One 1 kpa = 1 'bar' = 14.50378 psi ........I wish everbody would some day use the same unit's of measure for all things. :D

 

Road use on Dunlop Sportsmart(cold):

 

Front = 2,5 bar = 36 psi

Rear = 2,9 bar = 42 psi

 

Track use Dunlop Sportsmart (cold):

 

Front: 2.1 bar = 30 psi .......................................................for which I used 2,3 (33.4 psi) instead

Rear: 1.9 bar = 27,6 psi.....................................................for which I used 2,0 (29 psi ) instead

 

The dunlops use NTEC technology which allows very low cold pressures on track.

 

Loads of pic's but none of me "on track", nobody to do that.;)

 

Otherwise:

 

dsc03024ut.jpg

 

dsc03038i.jpg

 

dsc03039v.jpg

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Further images of the track:

 

250px-Bugatti_Circuit.svg.png

 

surface: asphalt

length: 4,273 km or 2,655 miles

turns right: 7

turns left: 4

 

 

 

 

 

 

dsc03029cy.jpg

 

dsc03030nw.jpg

 

dsc03035l.jpg

 

a little video to hear what it sounds like from the grand stand(excuse the poor quality...just a cell phone that I used)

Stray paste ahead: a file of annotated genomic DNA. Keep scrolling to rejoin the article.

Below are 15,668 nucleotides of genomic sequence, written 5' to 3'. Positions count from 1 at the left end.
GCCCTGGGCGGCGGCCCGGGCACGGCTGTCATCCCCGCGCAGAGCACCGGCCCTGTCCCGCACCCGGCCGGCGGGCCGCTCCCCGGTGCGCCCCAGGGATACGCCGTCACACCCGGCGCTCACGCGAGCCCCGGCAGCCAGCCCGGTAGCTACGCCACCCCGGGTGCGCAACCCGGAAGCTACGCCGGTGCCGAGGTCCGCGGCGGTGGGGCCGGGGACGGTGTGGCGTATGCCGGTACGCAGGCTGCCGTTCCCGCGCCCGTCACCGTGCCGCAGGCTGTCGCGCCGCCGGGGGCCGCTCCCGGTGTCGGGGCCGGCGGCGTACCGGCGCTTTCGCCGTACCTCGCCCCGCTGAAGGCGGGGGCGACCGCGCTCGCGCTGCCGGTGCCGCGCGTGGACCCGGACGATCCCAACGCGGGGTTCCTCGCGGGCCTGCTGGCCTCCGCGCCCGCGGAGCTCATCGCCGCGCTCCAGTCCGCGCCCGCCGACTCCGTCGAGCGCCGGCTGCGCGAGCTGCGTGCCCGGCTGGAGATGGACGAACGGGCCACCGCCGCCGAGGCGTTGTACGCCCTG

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Awesome. I can still remember my first trackday. It was such a blast.

 

As for your getting sloppy the faster you go, that's the way the cookie crumbles, I'm afraid. You'll find that if you bring it back just a hair so you're on top of your form and everything else and increase very slowly, from there you'll lock in the habit and soon not have to think about it. You should see me on the street. When I'm working on locking something in I'll do it while I'm commuting. Looks retarded most of the time, but when I'm riding to work I'm not worried about how I look. Just yesterday I noticed I was locking in my outside leg to pivot steer without thinking about it, I worked so hard to install that into my "hard-drive." And that was like 2 years ago.

 

The more you do it, the less effort it takes to think about when the time comes to do it. The $10 worth of attention you read about in TOTW includes the other stuff as well. When it initially takes $7 to blip the throttle (for example), after a while you're not even paying attention to it except when you screw up and get lunged forward. You're still doing it, so it takes some of your cash, but after some point you'll be paying $ 0.10. You won't consciously be thinking about it at all until you blow it, then it's back up to $5 instantly for a brief second.